By: Adam Helliwell, Managing Partner, We Launch.
“When it comes to customers, most discussions centre on acquisition and retention, but it is an unpalatable truth that the majority of customers hold no true brand loyalty in the age of fast fashion and even cheaper prices. Past research has shown that 91% of unhappy customers will not complain in the hope brands will do better, they will simply leave. So how can brands retain their customers and seize the opportunity to create a better experience for them?
Last month we sadly saw high street hero Gap close its bricks and mortar doors for the final time in the UK. However, following this, one wonders what might have accelerated the store closures, even in light of the struggling high street and the impact of the pandemic. Many high street retailers are subject to constant promotion and discount culture, which admittedly works to temporarily increase traffic, drive units and achieve sales targets. However, this more often than not creates a divide between a brand and its customers. With a constant barrage of communications that offer little in terms of genuine quality material, it’s no wonder they often feel alienated.
Brands must work hard to build a strong valuation for themselves with customers. In the first instance relationships will more often than not translate into larger profits, so it is vitally important to stay at the forefront of their minds. However, this can be detrimental in the long run, constant emails, promoted posts, window posters, and BOGOF shelf signage will have a huge contribution to customers feeling seen but not heard. With that in mind, it’s no surprise that customers deter from entering a brand’s retail stores and let them know they are no longer interested in choosing their services. Reaching out to these disenfranchised customers with more marketing material will only add to this and likely cause lasting damage to the relationship. Addressing the problem before it becomes one is most likely the best answer.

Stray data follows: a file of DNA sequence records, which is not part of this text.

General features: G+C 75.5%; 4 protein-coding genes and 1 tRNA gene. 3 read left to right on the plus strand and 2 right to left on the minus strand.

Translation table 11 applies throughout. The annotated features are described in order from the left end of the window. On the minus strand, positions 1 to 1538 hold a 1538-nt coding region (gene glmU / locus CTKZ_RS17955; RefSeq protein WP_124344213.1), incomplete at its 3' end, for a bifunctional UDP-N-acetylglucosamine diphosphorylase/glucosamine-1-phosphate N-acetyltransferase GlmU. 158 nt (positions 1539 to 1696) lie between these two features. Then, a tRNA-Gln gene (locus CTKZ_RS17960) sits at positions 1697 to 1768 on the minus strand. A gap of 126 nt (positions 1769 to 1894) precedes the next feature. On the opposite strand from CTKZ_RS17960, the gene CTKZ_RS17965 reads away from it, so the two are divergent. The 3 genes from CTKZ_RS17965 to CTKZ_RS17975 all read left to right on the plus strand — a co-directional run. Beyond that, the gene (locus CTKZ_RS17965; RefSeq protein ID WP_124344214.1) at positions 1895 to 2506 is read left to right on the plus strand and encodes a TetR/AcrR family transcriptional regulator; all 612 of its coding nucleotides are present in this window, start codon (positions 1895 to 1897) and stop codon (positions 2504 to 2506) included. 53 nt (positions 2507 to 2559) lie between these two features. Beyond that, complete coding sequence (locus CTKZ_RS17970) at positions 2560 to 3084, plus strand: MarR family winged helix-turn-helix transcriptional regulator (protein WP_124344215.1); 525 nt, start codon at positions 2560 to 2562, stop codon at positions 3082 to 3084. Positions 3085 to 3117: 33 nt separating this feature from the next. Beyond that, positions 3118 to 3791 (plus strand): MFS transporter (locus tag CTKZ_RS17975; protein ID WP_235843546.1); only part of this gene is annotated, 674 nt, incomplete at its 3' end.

Keeping a regular drumbeat of communication with your customers across all channels is vital to staying front of mind, and ahead of the competition. Providing customers with useful, relevant content that is engaging, thoughtful and aligned with their values, will help to maintain a relationship with them – even though this may not be transactional or commercial for some time.
If you can build brand equity before frustrations manifest themselves then they will value their connection to the brand enough to warrant them to continue engaging with your product. This is of course easier said than done, but an investment in brand marketing that says more and less often can potentially circumvent the issue.
Today’s retail landscape ultimately means that when a brand launches a new product, the customer is in control. It’s almost got to the point where they decide how much to pay; if they hold out for long enough, that new season dress will be on 20% off next week – hands up who hasn’t searched for a discount code? Achieving cut through and actually converting the customer is becoming so much harder. Brands should focus on consistent customer experience both on and offline, adding value by surprising and delighting, looking after the core customers by rewarding them, engaging with their audiences on a personal level, showing they really understand them, and being creative with ALL brand communication. Most importantly, brands must be present and relevant wherever their customers are, ensuring there is cross-functional collaboration throughout the business.
In an age where the new consumer is constantly on the lookout for the best deal or the hottest trend, struggling retailers must look to what once made them thrive in shopping centres and highstreets across the country. Creating an experience that is worthy of what their brand can offer them and proving that a great experience with a brand may well be superior to a ‘buy one get one free’ offer.”